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*See p. 211.

There have been very few complaints about short weighing at comtry elevators. Competition tends to keep the weights honest. Also farmers usually truck their grain to a country elevator and have a fairly accurate estimate of the quantity of grain they are delivering. In a sense, the weights at country elevators are self-policing.

Under the U.S. Warehouse Act all grain received at federally licensed warehouses is required to be inspected and graded by persons licensed under the U.S. Warehouse Act for the purposes of that act. Inland terminal markets

All inland terminal markets are served by railroads and it is to the interest of railroads to see that accurate weights are established, both inbound and outbound. The Association of American Railroads has established 5 classifications of grain markets that issue official grain weight certificates. The most predominant classification of inland markets is class II. The classes are as follows:

Class 1.-Weight certificates issued by State weighing departments or chambers of commerce, boards of trade, grain exchanges, or other like trade boards where weighing is performed by authorized elevator employees under the supervision of employees of any of the above organizations who witness the handling and weighing of all cars and/ or contents.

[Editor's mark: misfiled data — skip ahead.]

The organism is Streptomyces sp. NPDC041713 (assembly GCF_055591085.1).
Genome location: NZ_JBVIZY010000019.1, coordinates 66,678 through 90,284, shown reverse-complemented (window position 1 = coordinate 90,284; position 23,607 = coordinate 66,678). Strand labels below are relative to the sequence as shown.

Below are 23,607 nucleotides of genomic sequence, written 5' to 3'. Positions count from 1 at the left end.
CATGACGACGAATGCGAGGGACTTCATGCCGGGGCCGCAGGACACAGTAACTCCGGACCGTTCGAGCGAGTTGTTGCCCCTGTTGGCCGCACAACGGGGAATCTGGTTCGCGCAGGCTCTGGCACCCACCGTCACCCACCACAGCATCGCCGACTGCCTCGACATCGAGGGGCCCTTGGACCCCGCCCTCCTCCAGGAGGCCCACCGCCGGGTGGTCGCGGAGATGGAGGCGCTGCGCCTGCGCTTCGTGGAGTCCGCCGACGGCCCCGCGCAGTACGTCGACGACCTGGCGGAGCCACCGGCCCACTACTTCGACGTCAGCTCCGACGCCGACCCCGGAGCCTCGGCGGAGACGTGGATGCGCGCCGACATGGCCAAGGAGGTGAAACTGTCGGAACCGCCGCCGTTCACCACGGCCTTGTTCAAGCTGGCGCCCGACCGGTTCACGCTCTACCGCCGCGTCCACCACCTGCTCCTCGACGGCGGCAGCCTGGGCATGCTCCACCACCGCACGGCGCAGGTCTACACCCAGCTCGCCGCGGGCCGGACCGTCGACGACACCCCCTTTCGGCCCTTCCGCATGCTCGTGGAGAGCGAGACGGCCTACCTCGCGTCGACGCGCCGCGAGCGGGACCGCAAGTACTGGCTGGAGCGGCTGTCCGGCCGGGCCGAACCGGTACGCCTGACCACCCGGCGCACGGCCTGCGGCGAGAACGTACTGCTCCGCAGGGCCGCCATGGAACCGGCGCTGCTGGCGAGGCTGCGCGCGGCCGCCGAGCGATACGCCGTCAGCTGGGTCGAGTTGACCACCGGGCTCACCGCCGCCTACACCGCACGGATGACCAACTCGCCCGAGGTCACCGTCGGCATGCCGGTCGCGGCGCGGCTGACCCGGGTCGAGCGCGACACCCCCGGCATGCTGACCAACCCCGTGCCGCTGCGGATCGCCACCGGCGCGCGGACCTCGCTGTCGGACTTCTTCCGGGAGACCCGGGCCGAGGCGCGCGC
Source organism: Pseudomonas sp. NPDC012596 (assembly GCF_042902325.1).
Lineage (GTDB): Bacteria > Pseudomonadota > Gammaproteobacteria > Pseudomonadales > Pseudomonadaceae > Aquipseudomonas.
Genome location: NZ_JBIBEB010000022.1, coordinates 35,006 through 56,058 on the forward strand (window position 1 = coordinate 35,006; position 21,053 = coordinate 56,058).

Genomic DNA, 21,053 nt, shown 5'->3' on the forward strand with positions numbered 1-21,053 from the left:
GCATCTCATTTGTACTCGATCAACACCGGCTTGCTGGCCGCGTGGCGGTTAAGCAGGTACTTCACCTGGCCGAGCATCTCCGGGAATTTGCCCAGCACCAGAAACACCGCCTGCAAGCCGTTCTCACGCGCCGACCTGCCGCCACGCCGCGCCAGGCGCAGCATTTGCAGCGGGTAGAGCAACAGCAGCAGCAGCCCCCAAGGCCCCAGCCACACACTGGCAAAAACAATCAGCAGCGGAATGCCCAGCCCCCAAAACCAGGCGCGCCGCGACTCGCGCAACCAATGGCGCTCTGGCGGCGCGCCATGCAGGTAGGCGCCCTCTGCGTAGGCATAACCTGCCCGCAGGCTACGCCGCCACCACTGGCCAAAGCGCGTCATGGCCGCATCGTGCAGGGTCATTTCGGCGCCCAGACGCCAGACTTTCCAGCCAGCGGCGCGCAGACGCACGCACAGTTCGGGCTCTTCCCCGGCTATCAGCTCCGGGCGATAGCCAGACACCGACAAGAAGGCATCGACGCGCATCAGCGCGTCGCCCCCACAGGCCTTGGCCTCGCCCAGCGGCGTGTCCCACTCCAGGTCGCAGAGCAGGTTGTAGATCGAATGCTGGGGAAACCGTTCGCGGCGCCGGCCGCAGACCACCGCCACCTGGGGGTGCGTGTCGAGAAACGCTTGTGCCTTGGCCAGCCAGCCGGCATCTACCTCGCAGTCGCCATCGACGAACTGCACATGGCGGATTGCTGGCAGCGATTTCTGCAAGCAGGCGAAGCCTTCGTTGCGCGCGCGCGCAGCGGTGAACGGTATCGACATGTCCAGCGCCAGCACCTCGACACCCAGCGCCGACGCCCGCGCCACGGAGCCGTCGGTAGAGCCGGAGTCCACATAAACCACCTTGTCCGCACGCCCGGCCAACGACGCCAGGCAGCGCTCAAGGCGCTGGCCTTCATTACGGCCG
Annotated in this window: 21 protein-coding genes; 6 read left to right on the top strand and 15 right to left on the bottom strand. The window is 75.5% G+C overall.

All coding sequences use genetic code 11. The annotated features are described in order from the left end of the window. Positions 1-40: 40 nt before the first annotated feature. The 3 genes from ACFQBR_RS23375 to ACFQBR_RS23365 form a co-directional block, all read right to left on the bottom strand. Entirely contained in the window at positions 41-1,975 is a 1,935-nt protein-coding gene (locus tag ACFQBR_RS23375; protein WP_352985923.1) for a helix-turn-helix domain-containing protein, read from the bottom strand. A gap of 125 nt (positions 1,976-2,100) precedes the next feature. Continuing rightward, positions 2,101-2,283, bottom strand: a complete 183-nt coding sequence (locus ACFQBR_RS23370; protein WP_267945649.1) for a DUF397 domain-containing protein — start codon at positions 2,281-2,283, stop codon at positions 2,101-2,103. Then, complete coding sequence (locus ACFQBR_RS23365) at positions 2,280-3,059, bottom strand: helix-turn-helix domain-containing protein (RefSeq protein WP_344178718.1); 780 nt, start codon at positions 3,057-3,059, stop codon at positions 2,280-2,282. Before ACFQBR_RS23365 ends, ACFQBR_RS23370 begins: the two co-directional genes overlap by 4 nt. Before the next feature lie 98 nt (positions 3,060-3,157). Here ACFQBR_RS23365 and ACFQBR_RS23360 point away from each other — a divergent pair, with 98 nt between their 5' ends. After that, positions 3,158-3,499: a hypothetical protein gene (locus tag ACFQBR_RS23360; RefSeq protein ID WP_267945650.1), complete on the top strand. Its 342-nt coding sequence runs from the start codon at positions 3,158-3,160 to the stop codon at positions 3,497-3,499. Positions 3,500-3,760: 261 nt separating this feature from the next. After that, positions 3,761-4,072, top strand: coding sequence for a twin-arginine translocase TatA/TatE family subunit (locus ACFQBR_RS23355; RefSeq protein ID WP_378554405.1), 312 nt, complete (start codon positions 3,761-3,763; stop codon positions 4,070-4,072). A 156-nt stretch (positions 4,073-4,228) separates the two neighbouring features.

Class 2.-Weight certificates issued by or on authority of State weighing departments or chambers of commerce, boards of trade, grain exchanges, or other like trade boards where weighing is performed by authorized elevator employees under the supervision of employees of any of the above organizations who daily witness the handling and weighing of a representative number of cars and/or contents during each shift at each and every elevator.

Class 3.-Weight certificates issued by or on authority of State weighing departments or chambers of commerce, boards of trade, grain exchanges, or other like trade boards which exercise little or no supervision over the handling or weighing of cars and/or contents by elevator employees.

Class 4.-Weight certificates issued by individual mills and/or elevators under the heading of State certificates or weights and measures, public weighmaster's certificate of weight and measure under a State department of agriculture or board of commissioners as an agency of a State, who assume the responsibility of testing scales but perform little or no supervision over the actual weighing of the grain by elevator employees.

Class 5.-Weight certificates issued by individual mills and/or elevators which do not have any supervision by a recognized weighing organization, but not withstanding such lack of supervision, issue a weight certificate headed “Official Weighmasters Certificate” or "Weighmasters Certificate."

The Association of American Railroads has compiled a description of duties of supervisory weighmasters at class 2 points. Those duties are as follows:

TOPPER SCALES

See that industry personnel check all cars set for loading or unloading, noting any exceptions which would render empty cars unfit for loading or if loaded cars are found to be leaking grain, extent of leak and location. Records should also show any cars found with car doors open as well as cars that are not properly sealed.